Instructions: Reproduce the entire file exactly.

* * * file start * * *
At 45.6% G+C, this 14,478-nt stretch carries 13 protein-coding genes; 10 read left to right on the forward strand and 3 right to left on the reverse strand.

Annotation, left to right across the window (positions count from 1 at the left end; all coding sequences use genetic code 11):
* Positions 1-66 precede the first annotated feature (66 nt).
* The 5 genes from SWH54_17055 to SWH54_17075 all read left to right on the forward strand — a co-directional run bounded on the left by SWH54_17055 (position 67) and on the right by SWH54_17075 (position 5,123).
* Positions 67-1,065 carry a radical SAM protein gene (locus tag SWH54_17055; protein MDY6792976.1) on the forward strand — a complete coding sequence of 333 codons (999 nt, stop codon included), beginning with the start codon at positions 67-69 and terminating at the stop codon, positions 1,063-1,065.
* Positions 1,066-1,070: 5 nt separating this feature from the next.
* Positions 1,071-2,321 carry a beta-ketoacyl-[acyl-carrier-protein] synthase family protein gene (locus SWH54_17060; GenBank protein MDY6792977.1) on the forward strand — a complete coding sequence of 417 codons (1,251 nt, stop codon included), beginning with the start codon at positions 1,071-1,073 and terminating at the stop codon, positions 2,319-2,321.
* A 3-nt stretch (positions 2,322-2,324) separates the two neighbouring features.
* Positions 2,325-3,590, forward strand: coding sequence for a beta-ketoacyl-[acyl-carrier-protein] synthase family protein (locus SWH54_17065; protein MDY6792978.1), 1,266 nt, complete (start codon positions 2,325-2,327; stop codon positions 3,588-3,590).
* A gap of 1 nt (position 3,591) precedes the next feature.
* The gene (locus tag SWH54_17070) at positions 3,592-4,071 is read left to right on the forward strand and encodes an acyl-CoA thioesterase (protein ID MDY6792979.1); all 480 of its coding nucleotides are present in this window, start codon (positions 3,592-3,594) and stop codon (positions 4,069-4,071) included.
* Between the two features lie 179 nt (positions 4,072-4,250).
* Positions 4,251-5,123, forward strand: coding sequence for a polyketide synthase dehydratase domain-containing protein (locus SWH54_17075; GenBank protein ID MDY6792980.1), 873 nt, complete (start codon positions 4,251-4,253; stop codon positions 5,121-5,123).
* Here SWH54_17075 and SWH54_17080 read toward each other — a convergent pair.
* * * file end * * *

At 45.6% G+C, this 14,478-nt stretch carries 13 protein-coding genes; 10 read left to right on the forward strand and 3 right to left on the reverse strand.

Annotation, left to right across the window (positions count from 1 at the left end; all coding sequences use genetic code 11):
* Positions 1-66 precede the first annotated feature (66 nt).
* The 5 genes from SWH54_17055 to SWH54_17075 all read left to right on the forward strand — a co-directional run bounded on the left by SWH54_17055 (position 67) and on the right by SWH54_17075 (position 5,123).
* Positions 67-1,065 carry a radical SAM protein gene (locus tag SWH54_17055; protein MDY6792976.1) on the forward strand — a complete coding sequence of 333 codons (999 nt, stop codon included), beginning with the start codon at positions 67-69 and terminating at the stop codon, positions 1,063-1,065.
* Positions 1,066-1,070: 5 nt separating this feature from the next.
* Positions 1,071-2,321 carry a beta-ketoacyl-[acyl-carrier-protein] synthase family protein gene (locus SWH54_17060; GenBank protein MDY6792977.1) on the forward strand — a complete coding sequence of 417 codons (1,251 nt, stop codon included), beginning with the start codon at positions 1,071-1,073 and terminating at the stop codon, positions 2,319-2,321.
* A 3-nt stretch (positions 2,322-2,324) separates the two neighbouring features.
* Positions 2,325-3,590, forward strand: coding sequence for a beta-ketoacyl-[acyl-carrier-protein] synthase family protein (locus SWH54_17065; protein MDY6792978.1), 1,266 nt, complete (start codon positions 2,325-2,327; stop codon positions 3,588-3,590).
* A gap of 1 nt (position 3,591) precedes the next feature.
* The gene (locus tag SWH54_17070) at positions 3,592-4,071 is read left to right on the forward strand and encodes an acyl-CoA thioesterase (protein ID MDY6792979.1); all 480 of its coding nucleotides are present in this window, start codon (positions 3,592-3,594) and stop codon (positions 4,069-4,071) included.
* Between the two features lie 179 nt (positions 4,072-4,250).
* Positions 4,251-5,123, forward strand: coding sequence for a polyketide synthase dehydratase domain-containing protein (locus SWH54_17075; GenBank protein ID MDY6792980.1), 873 nt, complete (start codon positions 4,251-4,253; stop codon positions 5,121-5,123).
* Here SWH54_17075 and SWH54_17080 read toward each other — a convergent pair.